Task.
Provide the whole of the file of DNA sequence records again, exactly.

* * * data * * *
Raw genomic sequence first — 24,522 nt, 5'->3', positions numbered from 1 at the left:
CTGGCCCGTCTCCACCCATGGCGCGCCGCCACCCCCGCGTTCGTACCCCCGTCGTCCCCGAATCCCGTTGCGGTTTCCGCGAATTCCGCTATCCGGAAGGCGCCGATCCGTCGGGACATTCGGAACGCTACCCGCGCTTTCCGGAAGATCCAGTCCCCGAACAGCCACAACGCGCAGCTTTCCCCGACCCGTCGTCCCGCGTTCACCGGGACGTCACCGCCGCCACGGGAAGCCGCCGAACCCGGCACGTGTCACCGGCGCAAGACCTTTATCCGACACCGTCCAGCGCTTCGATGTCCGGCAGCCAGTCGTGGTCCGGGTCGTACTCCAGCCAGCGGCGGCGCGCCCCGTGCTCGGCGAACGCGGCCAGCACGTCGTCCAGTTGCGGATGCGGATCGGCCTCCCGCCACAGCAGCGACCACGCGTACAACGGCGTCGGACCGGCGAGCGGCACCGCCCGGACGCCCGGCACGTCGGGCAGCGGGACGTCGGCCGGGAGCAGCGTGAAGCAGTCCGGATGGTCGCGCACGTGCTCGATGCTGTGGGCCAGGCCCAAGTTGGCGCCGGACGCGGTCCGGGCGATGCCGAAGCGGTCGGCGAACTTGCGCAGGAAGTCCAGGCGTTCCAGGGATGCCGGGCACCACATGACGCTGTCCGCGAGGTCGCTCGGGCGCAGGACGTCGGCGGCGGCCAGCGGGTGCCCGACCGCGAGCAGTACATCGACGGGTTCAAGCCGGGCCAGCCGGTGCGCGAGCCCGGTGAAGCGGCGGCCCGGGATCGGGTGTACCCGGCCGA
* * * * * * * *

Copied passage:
Raw genomic sequence first — 24,522 nt, 5'->3', positions numbered from 1 at the left:
CTGGCCCGTCTCCACCCATGGCGCGCCGCCACCCCCGCGTTCGTACCCCCGTCGTCCCCGAATCCCGTTGCGGTTTCCGCGAATTCCGCTATCCGGAAGGCGCCGATCCGTCGGGACATTCGGAACGCTACCCGCGCTTTCCGGAAGATCCAGTCCCCGAACAGCCACAACGCGCAGCTTTCCCCGACCCGTCGTCCCGCGTTCACCGGGACGTCACCGCCGCCACGGGAAGCCGCCGAACCCGGCACGTGTCACCGGCGCAAGACCTTTATCCGACACCGTCCAGCGCTTCGATGTCCGGCAGCCAGTCGTGGTCCGGGTCGTACTCCAGCCAGCGGCGGCGCGCCCCGTGCTCGGCGAACGCGGCCAGCACGTCGTCCAGTTGCGGATGCGGATCGGCCTCCCGCCACAGCAGCGACCACGCGTACAACGGCGTCGGACCGGCGAGCGGCACCGCCCGGACGCCCGGCACGTCGGGCAGCGGGACGTCGGCCGGGAGCAGCGTGAAGCAGTCCGGATGGTCGCGCACGTGCTCGATGCTGTGGGCCAGGCCCAAGTTGGCGCCGGACGCGGTCCGGGCGATGCCGAAGCGGTCGGCGAACTTGCGCAGGAAGTCCAGGCGTTCCAGGGATGCCGGGCACCACATGACGCTGTCCGCGAGGTCGCTCGGGCGCAGGACGTCGGCGGCGGCCAGCGGGTGCCCGACCGCGAGCAGTACATCGACGGGTTCAAGCCGGGCCAGCCGGTGCGCGAGCCCGGTGAAGCGGCGGCCCGGGATCGGGTGTACCCGGCCGA